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Grid Computing in Hong Kong

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  1. Grid Computing in Hong Kong Dr. Cho-Li Wang Systems Research Group Department of Computer Science and Information Systems The University of Hong Kong

  2. Agenda • Grid computing – a simple picture • The Hong Kong Grid • SRG Projects • SLIM, ODGPC • G-JavaMPI • JESSICA2 • LOTS DSM for Grid • Summary and Conclusion

  3. Much like “utilities” in our daily lives – electricity, water, etc. Advantages: Cost-effectiveness Platform extensibility Convenience (P&P) Grid Computing : A Simple Picture CPU power, Memory, Network, Storage… Data.. Services.. Resource providers Grid Computing Access to remote resources via standard protocols for cross-domain collaboration End users

  4. Grid Computing in Hong Kong -- The Hong Kong Grid The experimental grid in HK Supported under HKU Foundation Seed Grant

  5. The Hong Kong Grid (HKGrid) • Goals: • to construct and make available a grid test bed to facilitate the development of grid middleware and applications by local industry and institutions in Hong Kong and their partners in the region • to demonstrate the benefits of adopting grid technologies and to showcase any outstanding results of development or application • HKGrid provides a platform for its members to experiment with various research prototypes and pilot applications

  6. HKGrid - Current constituents A 4 Tflop/s theoretical maximum computing power

  7. Grid Point Monitoring with Ganglia URL:

  8. HKU Grid Point: Grid and Cluster Software Grid middleware Remote job submission - Globus Toolkit (GT) 2.0, 2.4, 3.0.1 Gatekeeper Job scheduling • OpenPBS 2.3.16 • Maui 3.2.5 Local Job Scheduler Programming • HPF, Fortran 90 • C, C++, Java with MPI • JESSICA2 (HKU) Gideon Ostrich Srgdell Real Communication Lib - MPICH-G2 1.2.3 IPC / Network communication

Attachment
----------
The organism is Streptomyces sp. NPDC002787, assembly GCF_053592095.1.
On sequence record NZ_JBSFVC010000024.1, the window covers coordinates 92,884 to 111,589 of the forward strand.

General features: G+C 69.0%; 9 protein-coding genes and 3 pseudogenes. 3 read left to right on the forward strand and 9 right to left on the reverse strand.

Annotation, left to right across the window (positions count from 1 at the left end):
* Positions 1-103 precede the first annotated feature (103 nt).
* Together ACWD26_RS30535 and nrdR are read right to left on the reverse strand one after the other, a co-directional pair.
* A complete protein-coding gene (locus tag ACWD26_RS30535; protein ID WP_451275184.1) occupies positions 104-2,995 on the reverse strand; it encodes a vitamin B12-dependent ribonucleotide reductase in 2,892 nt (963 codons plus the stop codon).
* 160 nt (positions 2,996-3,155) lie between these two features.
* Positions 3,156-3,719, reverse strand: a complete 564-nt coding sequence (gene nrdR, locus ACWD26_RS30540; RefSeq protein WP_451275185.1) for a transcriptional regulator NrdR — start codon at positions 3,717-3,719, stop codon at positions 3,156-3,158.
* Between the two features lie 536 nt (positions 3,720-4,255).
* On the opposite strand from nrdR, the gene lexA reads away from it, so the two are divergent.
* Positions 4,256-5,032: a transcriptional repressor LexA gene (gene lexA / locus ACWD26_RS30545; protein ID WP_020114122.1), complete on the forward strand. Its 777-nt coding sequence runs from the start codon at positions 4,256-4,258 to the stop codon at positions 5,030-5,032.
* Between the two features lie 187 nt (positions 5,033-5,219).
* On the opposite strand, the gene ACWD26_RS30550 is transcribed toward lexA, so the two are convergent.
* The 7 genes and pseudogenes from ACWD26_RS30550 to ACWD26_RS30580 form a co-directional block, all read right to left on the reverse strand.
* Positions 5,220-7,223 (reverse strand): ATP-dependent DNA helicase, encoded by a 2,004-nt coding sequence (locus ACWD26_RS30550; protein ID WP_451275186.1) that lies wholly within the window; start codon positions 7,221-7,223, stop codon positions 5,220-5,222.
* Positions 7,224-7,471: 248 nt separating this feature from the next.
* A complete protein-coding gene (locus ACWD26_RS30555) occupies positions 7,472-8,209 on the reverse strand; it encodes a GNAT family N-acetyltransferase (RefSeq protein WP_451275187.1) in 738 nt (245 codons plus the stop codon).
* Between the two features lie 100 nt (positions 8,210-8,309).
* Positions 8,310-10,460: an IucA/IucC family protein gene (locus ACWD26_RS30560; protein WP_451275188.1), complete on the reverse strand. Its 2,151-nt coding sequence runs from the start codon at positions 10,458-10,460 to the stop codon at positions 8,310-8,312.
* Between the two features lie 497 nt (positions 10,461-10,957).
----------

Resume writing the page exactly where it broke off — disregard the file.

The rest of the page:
9. Main Computing Facilities: HKU-CSIS Gideon 300 Cluster

  10. Research Projects in HKGrid • HKBU: Knowledge Grid (Autonomous grid service composition). • HKPU: Peer-to-peer (P2P) grid, meta scheduler, fault tolerance • HKUST: Development of sensor Grid infrastructure • HKU • ETI: Modelling of Air Quality in Hong Kong (E-Business Technology Institute with the Environmental Protection Department, HKSAR) • Computer Centre : HKU campus grid ; scientific applications running across the ApGrid • CSIS : Robust Speech Recognition (J. Wu and Dr. Q. Huo) • CSIS : Simulation for the DNA Shuffling Experiment (W.H. Hon and Dr. T.W. Lam) • CSIS: Approximate String Matching on DNA Sequences (L.L. Cheng) • CSIS: Whole Genome Alignment via Mutation-Sensitive Sequence Similarity (H.L. Chan, N. Lu, and Dr. T.W. Lam) • ME: Parallel Simulation of Turbulent Flow Model (Dr. C.H. Liu, Dept. of Mechanical Engineering) • CSIS : HKU Grid Point (863 Project: China National Grid) • CSIS: Asia-Pacific Grid • …..